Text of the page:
Driver Rhys Millen boldly predicted his Bentley Bentayga SUV would beat the production SUV record at Pikes Peak this year by a staggering one full minute.
And he could actually do it.
The record was set by a Range Rover Sport in 2014 at 12 minutes, 35 seconds. Now, the Range Rover Sport in 2014 was a fine and sporty SUV. The most powerful trim level offered a supercharged V8 engine that made 510 hp and 461 lb-ft of torque. This for a vehicle that weighed over 5,000 pounds. Those good at math will see that works out to something like 10 pounds per hp, which is definitely in the sporty category.
Millen’s Bentayga, meanwhile, is powered by a 600-hp, 664-lb-ft W12 and weighs 5,379 pounds, about the same as the Range Rover Sport. Thus, power-to-weight ratio (or weight-to-power, which is the accurate phrase but doesn’t sound as cool) is in the eights. Of course, it’s not supercharged, so it may have to give up something as the air gets thinner on the way to Pikes Peak’s 14,115-foot summit.
But yeah, I think he could make it happen.
I got a sense of it when Bentley invited me to come to Willow Springs Raceway and see for myself. Not drive it myself — Bentley isn’t run by idiots — but to ride with Millen as he, Bentley and tire-sponsor Pirelli shook down the race-Bentayga at Willow Springs’ one-mile road course, Horse Thief Mile. This track is slathered on a hillside with every section running either straight uphill or straight downhill. In between are horseshoe turns. It’s not the greatest road course on Earth; that distinction could go to Willow’s Big Willow or the smaller, tighter Streets of Willow. Horse Thief is used mostly for shooting tire commercials. And, apparently, for shaking down Pikes Peak SUVs.
“Horse Thief Mile is a very tight, intense circuit with some elevation change on the corners and some short-burst straights and some tight hairpins as well, so it really replicates what you’ll see at Pikes Peak,” said Millen.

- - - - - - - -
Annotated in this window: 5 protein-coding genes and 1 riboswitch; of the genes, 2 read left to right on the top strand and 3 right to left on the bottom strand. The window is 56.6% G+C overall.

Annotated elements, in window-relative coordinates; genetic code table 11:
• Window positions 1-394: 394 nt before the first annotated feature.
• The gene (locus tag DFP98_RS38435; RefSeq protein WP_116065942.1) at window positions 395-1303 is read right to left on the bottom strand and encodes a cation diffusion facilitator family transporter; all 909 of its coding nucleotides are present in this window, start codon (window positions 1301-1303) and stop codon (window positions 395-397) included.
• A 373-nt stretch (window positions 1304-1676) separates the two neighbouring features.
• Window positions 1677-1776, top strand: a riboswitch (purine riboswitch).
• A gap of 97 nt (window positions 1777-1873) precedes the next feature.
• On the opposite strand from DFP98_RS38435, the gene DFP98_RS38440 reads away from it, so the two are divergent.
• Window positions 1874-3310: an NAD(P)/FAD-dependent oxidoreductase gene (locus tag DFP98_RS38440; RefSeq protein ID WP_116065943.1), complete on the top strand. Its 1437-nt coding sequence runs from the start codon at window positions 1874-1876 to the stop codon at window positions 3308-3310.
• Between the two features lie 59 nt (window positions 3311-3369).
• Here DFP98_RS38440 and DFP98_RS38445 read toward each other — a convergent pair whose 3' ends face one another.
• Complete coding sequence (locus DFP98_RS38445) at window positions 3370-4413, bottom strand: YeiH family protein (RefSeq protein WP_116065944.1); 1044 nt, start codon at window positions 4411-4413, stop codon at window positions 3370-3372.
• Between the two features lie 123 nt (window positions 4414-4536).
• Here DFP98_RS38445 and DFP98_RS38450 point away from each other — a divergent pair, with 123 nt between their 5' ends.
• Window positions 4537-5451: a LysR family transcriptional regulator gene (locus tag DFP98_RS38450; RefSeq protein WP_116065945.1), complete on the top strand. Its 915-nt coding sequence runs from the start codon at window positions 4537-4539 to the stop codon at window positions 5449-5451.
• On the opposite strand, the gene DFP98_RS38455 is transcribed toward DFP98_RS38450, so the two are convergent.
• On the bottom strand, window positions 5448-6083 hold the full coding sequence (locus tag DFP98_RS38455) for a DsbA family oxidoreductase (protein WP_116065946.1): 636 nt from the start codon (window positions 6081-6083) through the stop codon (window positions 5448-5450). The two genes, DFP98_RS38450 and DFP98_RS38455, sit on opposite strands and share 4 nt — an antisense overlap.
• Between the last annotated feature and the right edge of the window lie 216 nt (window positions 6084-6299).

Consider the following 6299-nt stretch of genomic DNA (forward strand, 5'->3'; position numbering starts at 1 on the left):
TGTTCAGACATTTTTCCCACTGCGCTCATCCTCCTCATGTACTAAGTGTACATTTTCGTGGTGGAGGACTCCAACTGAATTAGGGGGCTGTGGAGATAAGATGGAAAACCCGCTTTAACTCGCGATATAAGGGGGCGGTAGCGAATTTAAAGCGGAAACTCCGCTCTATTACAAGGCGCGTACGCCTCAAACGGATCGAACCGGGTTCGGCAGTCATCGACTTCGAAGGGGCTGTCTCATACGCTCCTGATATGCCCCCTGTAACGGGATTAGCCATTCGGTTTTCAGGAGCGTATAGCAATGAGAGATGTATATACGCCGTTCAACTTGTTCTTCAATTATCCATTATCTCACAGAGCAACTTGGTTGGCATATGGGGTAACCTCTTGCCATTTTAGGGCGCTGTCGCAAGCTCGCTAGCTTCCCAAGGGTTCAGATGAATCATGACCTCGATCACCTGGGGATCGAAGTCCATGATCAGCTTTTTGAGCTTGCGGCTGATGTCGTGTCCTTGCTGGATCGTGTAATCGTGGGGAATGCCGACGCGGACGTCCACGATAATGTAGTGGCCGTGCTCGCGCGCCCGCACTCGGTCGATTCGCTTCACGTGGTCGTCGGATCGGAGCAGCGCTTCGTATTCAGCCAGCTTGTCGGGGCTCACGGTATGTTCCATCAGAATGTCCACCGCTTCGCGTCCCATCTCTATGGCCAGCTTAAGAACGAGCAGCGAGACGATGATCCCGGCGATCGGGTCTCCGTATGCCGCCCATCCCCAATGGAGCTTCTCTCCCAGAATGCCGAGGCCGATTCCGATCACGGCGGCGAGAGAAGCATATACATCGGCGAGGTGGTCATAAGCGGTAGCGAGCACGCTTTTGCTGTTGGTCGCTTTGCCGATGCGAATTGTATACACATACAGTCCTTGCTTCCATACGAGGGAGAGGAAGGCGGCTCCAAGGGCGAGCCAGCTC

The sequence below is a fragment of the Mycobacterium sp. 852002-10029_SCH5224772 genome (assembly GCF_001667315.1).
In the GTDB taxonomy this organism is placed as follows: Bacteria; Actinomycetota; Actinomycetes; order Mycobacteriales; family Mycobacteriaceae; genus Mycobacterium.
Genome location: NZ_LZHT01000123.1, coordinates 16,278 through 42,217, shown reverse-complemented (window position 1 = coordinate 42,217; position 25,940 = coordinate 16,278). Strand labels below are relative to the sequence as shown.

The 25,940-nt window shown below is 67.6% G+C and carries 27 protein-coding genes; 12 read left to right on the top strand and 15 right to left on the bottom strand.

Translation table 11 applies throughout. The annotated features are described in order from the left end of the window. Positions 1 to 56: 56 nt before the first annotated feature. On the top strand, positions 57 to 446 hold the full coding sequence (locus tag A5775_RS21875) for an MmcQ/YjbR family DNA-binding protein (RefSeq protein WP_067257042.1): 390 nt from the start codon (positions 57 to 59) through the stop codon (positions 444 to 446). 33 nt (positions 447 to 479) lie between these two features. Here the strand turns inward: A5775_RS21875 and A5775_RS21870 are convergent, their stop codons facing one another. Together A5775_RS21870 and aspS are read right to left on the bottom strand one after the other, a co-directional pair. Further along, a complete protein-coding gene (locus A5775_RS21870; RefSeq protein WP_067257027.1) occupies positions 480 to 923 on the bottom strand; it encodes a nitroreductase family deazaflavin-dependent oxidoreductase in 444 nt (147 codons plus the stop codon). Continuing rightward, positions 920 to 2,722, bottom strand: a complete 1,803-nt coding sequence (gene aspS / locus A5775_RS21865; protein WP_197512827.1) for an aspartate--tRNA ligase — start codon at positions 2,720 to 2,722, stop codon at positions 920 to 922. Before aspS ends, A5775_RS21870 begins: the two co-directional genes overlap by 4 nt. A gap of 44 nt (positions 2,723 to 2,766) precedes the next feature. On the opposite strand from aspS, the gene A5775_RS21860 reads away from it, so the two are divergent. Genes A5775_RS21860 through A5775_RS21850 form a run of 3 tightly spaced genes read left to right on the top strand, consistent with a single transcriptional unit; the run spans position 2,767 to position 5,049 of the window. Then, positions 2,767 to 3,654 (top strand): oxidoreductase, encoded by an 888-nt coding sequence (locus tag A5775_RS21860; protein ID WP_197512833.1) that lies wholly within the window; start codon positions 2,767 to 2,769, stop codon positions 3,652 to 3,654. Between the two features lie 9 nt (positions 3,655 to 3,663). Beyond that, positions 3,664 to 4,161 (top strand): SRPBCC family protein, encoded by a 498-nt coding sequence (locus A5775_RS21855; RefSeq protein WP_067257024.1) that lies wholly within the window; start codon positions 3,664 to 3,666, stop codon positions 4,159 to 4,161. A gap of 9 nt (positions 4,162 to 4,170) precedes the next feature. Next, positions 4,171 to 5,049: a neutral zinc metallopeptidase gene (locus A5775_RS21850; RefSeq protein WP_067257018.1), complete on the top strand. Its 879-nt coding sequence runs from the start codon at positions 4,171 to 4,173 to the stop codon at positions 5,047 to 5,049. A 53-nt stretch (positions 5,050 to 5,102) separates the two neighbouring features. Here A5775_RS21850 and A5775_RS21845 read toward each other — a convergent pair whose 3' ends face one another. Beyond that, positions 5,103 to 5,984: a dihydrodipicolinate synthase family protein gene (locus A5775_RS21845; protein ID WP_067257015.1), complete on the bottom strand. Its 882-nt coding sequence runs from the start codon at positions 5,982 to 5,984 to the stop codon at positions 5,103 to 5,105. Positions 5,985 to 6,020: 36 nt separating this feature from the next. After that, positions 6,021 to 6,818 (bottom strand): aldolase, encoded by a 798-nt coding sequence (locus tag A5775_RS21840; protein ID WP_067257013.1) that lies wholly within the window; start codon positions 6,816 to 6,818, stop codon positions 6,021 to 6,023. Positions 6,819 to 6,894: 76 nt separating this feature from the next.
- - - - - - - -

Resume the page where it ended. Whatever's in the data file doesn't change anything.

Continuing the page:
The Bentayga, like the Range Rover Sport before it, is very close to stock. Apart from racing seats in front, no seats in back and a roll cage, almost everything else was left stock. That even includes the stability control, which was left intact and which is switched on during the runs.
“We’re still running the stability control because we tried without it — and you can switch it off as you can in the road car — but we found that, because this car has open differentials, it was allowing that inner wheel to spin a lot more, a lot quicker, with it on,” said Bentley motorsport engineer David Argent. “When we apply the stability control, it counters inside wheelspin by applying the brake to the inner wheels to push the torque to the outside wheel. That was actually beneficial.”
The Bentayga also has the stock electric antiroll bars front and rear, which flatten out corners remarkably well for such a heavy car.
“You’ve got your standard antiroll bar with a motor in the middle,” said Argent. “What it effectively does is, if you turn right traditionally you would roll to the left, so it applies torque to the left side. Just to prop it up again. So you have a flat corner.”
So in I climbed, on the right-hand side, into what felt a little like a gun turret. All strapped in, off we went, slowly at first for a lap then Millen stood on it. Indeed.
The Bentayga is remarkably flat in corners. That active antiroll bar really works, even at maximum cornering. And the torque from the meaty and powerful W12 felt unmatched. Anywhere you stomp on the throttle, the engine had reserve available and twisted it out on the spot.
On Horse Thief’s intimidating downhill turns, the great and powerful 17.25-inch front discs with their 10-piston calipers simply grabbed hold and brought the Bentayga down to whatever speed Millen wanted.
It was a heckuva impressive show, especially for something approaching 3 tons. Can he knock a minute off the Range Rover’s time? Pikes Peak is scheduled for June 24. Look for a new record in the stock SUV class.